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Testing and implementing the use of multiple bidding rounds in conservation auctions : a case study application
journal contributionposted on 2017-12-06, 00:00 authored by John RolfeJohn Rolfe, Jill WindleJill Windle, J McCosker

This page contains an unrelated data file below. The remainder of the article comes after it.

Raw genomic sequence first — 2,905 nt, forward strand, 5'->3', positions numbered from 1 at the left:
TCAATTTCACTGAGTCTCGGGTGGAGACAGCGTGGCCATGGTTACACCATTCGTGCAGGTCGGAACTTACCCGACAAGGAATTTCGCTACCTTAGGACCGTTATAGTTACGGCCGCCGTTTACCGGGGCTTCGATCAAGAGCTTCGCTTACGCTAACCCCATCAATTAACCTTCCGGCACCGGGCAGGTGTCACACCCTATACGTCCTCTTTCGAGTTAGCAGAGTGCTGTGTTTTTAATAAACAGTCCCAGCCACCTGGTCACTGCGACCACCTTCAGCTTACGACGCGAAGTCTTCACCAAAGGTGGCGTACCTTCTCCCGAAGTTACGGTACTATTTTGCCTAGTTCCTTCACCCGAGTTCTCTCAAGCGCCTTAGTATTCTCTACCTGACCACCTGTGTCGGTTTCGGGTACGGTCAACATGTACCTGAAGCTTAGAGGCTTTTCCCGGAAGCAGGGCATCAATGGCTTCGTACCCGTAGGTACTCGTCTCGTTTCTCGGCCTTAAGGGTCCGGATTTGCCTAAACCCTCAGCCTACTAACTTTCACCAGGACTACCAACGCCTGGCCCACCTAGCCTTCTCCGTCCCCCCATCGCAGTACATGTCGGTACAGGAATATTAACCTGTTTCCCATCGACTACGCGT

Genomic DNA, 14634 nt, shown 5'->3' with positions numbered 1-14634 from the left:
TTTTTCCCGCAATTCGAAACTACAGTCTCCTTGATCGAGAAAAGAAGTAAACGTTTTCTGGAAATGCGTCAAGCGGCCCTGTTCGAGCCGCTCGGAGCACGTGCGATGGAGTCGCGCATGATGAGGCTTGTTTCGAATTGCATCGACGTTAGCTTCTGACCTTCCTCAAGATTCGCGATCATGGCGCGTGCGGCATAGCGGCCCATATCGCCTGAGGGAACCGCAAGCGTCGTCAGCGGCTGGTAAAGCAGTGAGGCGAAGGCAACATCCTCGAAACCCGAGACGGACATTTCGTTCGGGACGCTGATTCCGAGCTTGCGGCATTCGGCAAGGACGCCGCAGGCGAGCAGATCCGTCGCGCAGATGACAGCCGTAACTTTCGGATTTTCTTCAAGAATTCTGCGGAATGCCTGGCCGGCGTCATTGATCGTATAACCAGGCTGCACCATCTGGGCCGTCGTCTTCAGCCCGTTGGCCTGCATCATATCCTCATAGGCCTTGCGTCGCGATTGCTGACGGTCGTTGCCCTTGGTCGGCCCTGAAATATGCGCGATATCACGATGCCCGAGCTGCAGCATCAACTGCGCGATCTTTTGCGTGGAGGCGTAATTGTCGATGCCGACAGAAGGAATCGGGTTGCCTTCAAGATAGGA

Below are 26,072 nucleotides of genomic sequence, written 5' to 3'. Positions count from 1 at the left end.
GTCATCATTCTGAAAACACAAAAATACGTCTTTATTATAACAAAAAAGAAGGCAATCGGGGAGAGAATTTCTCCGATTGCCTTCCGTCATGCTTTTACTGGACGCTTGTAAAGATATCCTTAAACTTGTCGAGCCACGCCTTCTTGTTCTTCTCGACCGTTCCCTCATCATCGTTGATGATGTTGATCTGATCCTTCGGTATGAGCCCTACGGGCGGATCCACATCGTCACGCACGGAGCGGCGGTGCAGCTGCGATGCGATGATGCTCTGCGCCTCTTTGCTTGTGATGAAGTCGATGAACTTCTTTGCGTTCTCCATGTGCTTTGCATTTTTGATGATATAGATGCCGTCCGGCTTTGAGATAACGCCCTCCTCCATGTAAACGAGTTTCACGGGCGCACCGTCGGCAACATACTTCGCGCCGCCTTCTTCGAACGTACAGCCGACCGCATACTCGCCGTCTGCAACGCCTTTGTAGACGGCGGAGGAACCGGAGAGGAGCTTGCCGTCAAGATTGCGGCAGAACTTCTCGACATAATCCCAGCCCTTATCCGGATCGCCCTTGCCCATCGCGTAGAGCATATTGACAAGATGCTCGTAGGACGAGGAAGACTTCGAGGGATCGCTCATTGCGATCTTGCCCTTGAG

Conservation auctions are typically framed as closed, discriminatory, single round, first-price auctions, and are based on the assumption that landholders will offer bids determined by their “independent private values.” Where landholders are unfamiliar with conservation tender processes and the supply of environmental services, they may find it very difficult to construct bids in this way. Bid values may be influenced by other factors, such as concerns about “winner’s curse,” a desire to capture economic rent, and premiums for risk and uncertainty factors. Sealed, single round auctions may exacerbate information gaps and uncertainty factors because of the limited information flows compared to traditional market exchanges and open, ascending auctions. In this paper, the cost efficiencies of a multiple bidding round auction for landholder management actions are explored with the use of field experiments and a conservation auction. The case study application is improved grazing managementin a rangeland area of Australia, where landholders are unfamiliar with supplying environmental services or conservation auctions. Results suggest that multiple round auctions may be associated with efficiency gains, particularly in initial rounds.